Japan's government is allegedly finalizing plans to borrow some $30 billion for the cumbersome cleanup of the Fukushima nuclear power plant and the surrounding region, as well as compensating evacuees, Reuters reports citing sources.
The borrowing of three trillion Japanese Yen was spurred by months of botched efforts, nature's surprises and human error. When the Tokyo Electric Power Company (TEPCO) realized that the figure would be too high, the Japanese Government stepped in. But it now appears that more funds are necessary for the multi-billion dollar effort.
Targets for reducing radiation levels and eradicating nuclear fallout in the areas have likewise not been met.
This new borrowing initiative will put the total costs set aside for Fukushima at $80 billion. This excludes the cost of shutting down the actual reactor units, which is projected to take several decades and cost the government around $150 billion.
It will, however, include raising salaries for cleanup crews working in the surrounding region by $500 billion. This includes upping hazard pay from around $100 to $200 a day.
This information was provided to Reuters by government officials speaking on condition of anonymity. A new facility for storing nuclear waste is also in the works as well. That waste would include not only water, but also soil and leaves collected from the surrounding contaminated townships.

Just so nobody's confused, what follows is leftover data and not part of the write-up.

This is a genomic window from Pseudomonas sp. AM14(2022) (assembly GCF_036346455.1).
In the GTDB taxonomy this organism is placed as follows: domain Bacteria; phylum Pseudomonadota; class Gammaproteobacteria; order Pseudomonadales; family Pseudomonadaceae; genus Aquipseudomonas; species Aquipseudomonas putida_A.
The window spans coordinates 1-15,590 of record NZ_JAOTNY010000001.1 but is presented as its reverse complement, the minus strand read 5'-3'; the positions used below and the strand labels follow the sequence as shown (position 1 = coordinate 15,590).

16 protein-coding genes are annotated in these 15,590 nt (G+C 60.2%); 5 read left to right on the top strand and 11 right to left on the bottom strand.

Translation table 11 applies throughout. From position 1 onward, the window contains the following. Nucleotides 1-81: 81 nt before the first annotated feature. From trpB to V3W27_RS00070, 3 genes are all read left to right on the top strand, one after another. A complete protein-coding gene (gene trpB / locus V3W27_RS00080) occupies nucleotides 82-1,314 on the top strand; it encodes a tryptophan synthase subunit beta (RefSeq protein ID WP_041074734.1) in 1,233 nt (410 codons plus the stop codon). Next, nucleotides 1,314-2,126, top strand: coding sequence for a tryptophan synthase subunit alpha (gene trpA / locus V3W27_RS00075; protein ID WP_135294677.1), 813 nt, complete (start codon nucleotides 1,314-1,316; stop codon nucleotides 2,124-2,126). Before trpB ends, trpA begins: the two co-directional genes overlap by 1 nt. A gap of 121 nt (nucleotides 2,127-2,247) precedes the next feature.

In light of the mounting difficulties, Prime Minister Shinzo Abe has been considering changing the funding strategy for the cleanup and its associated projects, as well as taking care of reimbursing displaced residents who will never be able to return home.
It should be noted that the radius of evacuation after the Fukushima nuclear meltdown is larger than the area of Hong Kong. Some areas will remain contaminated for years to come. Of the 5 trillion yen set aside for such compensation, a little less than four trillion has already been spent.
The initial sum of a trillion and a half yen slated for decontamination has now risen to two trillion, while the total sum for the combined Fukushima effort will go up to eight trillion -- from the previous five.
Part of the cleanup plan is to decontaminate the surrounding towns and villages and follow new guidelines by the International Center for Radiological Protection, which include reducing annual radioactivity levels.
TEPCO used to bear the sole responsibility for funding and cleanup, according to an agreement with the previous government. But despite the government enabling the payment of all related costs upfront -- by issuing bonds -- the plant operator will still owe money. But the new borrowing scheme should make the whole process more manageable.
A recent special investigation by Reuters revealed the harrowing conditions of working at the battered Fukushima Daiichi plant, which are exacerbated by very low pay and questionable attitudes to workers' rights by the multitude of sub-contractors involved in the numerous projects.
After coming under criticism, TEPCO announced on Monday it would double wages for the thousands of workers on short-term contracts. It also promised to tighten its grip on the contractors involved, as well as take care to raise living and working conditions for workers associated with the reactor cleanup.
The new funding framework comes just as TEPCO is preparing its most ambitious and dangerous operation yet -- the removal of more than a thousand spent nuclear fuel rods.